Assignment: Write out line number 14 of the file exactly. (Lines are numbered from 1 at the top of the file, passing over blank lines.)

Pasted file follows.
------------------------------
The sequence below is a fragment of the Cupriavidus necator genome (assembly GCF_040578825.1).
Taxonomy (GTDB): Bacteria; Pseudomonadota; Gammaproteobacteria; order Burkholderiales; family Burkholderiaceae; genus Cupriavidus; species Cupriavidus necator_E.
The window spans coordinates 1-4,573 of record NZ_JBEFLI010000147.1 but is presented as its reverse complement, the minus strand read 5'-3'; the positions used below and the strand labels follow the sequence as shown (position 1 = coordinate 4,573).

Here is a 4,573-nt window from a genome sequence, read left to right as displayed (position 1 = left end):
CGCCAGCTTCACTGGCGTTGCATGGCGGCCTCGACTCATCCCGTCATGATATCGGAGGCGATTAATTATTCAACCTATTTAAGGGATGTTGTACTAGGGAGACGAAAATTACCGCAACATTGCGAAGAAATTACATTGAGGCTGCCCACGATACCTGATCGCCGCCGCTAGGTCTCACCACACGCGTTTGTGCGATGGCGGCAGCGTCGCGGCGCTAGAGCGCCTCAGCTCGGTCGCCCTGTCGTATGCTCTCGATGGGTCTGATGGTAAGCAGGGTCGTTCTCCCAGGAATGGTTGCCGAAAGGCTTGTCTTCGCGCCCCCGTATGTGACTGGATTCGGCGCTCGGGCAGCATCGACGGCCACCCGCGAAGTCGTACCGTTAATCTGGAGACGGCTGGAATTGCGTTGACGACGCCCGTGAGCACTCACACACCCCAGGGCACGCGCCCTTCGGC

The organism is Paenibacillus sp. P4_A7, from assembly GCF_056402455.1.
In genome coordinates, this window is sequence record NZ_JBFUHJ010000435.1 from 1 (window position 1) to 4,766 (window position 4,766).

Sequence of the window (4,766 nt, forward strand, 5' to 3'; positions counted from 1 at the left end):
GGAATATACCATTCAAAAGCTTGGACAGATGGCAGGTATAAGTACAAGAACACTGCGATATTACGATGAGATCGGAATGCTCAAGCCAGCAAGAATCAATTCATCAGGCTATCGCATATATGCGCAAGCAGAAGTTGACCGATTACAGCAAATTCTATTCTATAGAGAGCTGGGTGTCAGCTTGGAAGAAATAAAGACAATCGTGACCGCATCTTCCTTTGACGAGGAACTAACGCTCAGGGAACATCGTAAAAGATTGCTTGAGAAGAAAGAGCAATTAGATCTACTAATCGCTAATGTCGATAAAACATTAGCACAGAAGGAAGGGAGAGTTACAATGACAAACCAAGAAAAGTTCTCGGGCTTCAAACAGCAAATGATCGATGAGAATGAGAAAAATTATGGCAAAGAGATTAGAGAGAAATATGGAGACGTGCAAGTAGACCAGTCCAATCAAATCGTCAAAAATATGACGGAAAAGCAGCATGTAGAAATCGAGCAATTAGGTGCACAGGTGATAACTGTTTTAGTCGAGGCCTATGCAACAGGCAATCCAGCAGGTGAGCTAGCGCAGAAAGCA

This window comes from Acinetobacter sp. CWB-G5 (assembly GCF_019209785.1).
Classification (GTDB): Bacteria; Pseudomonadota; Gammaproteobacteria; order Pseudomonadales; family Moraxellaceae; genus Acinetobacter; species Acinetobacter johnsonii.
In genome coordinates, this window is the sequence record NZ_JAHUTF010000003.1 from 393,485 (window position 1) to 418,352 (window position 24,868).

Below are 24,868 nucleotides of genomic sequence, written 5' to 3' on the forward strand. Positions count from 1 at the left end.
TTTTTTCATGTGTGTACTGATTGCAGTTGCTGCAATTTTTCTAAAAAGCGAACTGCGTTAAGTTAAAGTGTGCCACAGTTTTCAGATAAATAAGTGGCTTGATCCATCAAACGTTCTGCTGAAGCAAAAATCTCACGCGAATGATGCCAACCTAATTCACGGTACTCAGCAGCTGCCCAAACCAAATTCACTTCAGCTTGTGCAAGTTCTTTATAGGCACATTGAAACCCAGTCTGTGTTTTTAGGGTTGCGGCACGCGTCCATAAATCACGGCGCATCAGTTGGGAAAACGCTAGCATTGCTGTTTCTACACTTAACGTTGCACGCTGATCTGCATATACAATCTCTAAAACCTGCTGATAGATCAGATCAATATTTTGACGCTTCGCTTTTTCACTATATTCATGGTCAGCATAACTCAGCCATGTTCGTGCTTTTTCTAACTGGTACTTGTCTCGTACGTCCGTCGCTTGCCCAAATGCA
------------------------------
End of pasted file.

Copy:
TTTTTTCATGTGTGTACTGATTGCAGTTGCTGCAATTTTTCTAAAAAGCGAACTGCGTTAAGTTAAAGTGTGCCACAGTTTTCAGATAAATAAGTGGCTTGATCCATCAAACGTTCTGCTGAAGCAAAAATCTCACGCGAATGATGCCAACCTAATTCACGGTACTCAGCAGCTGCCCAAACCAAATTCACTTCAGCTTGTGCAAGTTCTTTATAGGCACATTGAAACCCAGTCTGTGTTTTTAGGGTTGCGGCACGCGTCCATAAATCACGGCGCATCAGTTGGGAAAACGCTAGCATTGCTGTTTCTACACTTAACGTTGCACGCTGATCTGCATATACAATCTCTAAAACCTGCTGATAGATCAGATCAATATTTTGACGCTTCGCTTTTTCACTATATTCATGGTCAGCATAACTCAGCCATGTTCGTGCTTTTTCTAACTGGTACTTGTCTCGTACGTCCGTCGCTTGCCCAAATGCA